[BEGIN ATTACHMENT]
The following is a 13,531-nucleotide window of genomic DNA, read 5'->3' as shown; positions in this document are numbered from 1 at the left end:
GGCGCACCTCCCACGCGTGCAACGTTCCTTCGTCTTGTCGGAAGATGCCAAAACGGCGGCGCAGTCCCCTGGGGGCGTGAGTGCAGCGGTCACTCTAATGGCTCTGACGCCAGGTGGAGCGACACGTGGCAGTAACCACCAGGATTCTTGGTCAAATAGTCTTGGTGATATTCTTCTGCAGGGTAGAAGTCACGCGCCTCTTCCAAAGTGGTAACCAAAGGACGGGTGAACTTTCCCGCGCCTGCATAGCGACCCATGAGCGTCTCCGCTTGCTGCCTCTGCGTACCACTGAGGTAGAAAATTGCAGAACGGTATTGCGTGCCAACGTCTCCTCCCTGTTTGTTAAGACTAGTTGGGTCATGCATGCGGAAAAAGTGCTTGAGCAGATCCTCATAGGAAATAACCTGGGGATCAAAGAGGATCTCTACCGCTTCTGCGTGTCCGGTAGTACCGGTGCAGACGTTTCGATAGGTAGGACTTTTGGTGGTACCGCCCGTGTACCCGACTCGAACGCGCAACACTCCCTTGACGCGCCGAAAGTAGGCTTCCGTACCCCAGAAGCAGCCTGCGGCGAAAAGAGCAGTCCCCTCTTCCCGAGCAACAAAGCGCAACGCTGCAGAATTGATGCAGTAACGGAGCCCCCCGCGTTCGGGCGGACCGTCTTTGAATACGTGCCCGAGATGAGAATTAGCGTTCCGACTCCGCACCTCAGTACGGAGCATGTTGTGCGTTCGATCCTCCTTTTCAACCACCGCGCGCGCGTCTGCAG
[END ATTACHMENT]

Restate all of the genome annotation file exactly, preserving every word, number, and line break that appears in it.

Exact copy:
The following is a 13,531-nucleotide window of genomic DNA, read 5'->3' as shown; positions in this document are numbered from 1 at the left end:
GGCGCACCTCCCACGCGTGCAACGTTCCTTCGTCTTGTCGGAAGATGCCAAAACGGCGGCGCAGTCCCCTGGGGGCGTGAGTGCAGCGGTCACTCTAATGGCTCTGACGCCAGGTGGAGCGACACGTGGCAGTAACCACCAGGATTCTTGGTCAAATAGTCTTGGTGATATTCTTCTGCAGGGTAGAAGTCACGCGCCTCTTCCAAAGTGGTAACCAAAGGACGGGTGAACTTTCCCGCGCCTGCATAGCGACCCATGAGCGTCTCCGCTTGCTGCCTCTGCGTACCACTGAGGTAGAAAATTGCAGAACGGTATTGCGTGCCAACGTCTCCTCCCTGTTTGTTAAGACTAGTTGGGTCATGCATGCGGAAAAAGTGCTTGAGCAGATCCTCATAGGAAATAACCTGGGGATCAAAGAGGATCTCTACCGCTTCTGCGTGTCCGGTAGTACCGGTGCAGACGTTTCGATAGGTAGGACTTTTGGTGGTACCGCCCGTGTACCCGACTCGAACGCGCAACACTCCCTTGACGCGCCGAAAGTAGGCTTCCGTACCCCAGAAGCAGCCTGCGGCGAAAAGAGCAGTCCCCTCTTCCCGAGCAACAAAGCGCAACGCTGCAGAATTGATGCAGTAACGGAGCCCCCCGCGTTCGGGCGGACCGTCTTTGAATACGTGCCCGAGATGAGAATTAGCGTTCCGACTCCGCACCTCAGTACGGAGCATGTTGTGCGTTCGATCCTCCTTTTCAACCACCGCGCGCGCGTCTGCAG